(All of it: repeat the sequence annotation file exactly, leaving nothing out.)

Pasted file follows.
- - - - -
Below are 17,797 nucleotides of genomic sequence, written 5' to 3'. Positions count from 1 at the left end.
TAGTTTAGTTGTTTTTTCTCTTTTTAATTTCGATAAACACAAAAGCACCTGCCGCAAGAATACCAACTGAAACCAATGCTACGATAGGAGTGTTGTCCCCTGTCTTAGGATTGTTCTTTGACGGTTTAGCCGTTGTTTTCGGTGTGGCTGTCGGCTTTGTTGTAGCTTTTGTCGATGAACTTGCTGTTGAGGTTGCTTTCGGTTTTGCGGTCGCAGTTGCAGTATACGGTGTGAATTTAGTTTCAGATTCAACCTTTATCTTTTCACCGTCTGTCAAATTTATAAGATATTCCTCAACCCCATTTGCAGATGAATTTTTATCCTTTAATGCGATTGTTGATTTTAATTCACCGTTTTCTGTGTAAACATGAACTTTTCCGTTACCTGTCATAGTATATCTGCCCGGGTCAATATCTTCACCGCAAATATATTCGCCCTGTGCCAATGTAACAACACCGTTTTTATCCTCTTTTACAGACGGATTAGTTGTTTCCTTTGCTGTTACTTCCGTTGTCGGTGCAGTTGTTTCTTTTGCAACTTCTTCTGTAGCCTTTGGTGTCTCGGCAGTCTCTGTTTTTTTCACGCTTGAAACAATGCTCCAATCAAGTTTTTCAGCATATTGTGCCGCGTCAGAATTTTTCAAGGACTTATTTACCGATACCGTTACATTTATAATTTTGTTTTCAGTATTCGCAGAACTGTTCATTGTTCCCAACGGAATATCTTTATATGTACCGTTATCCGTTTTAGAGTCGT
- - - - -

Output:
Below are 17,797 nucleotides of genomic sequence, written 5' to 3'. Positions count from 1 at the left end.
TAGTTTAGTTGTTTTTTCTCTTTTTAATTTCGATAAACACAAAAGCACCTGCCGCAAGAATACCAACTGAAACCAATGCTACGATAGGAGTGTTGTCCCCTGTCTTAGGATTGTTCTTTGACGGTTTAGCCGTTGTTTTCGGTGTGGCTGTCGGCTTTGTTGTAGCTTTTGTCGATGAACTTGCTGTTGAGGTTGCTTTCGGTTTTGCGGTCGCAGTTGCAGTATACGGTGTGAATTTAGTTTCAGATTCAACCTTTATCTTTTCACCGTCTGTCAAATTTATAAGATATTCCTCAACCCCATTTGCAGATGAATTTTTATCCTTTAATGCGATTGTTGATTTTAATTCACCGTTTTCTGTGTAAACATGAACTTTTCCGTTACCTGTCATAGTATATCTGCCCGGGTCAATATCTTCACCGCAAATATATTCGCCCTGTGCCAATGTAACAACACCGTTTTTATCCTCTTTTACAGACGGATTAGTTGTTTCCTTTGCTGTTACTTCCGTTGTCGGTGCAGTTGTTTCTTTTGCAACTTCTTCTGTAGCCTTTGGTGTCTCGGCAGTCTCTGTTTTTTTCACGCTTGAAACAATGCTCCAATCAAGTTTTTCAGCATATTGTGCCGCGTCAGAATTTTTCAAGGACTTATTTACCGATACCGTTACATTTATAATTTTGTTTTCAGTATTCGCAGAACTGTTCATTGTTCCCAACGGAATATCTTTATATGTACCGTTATCCGTTTTAGAGTCGT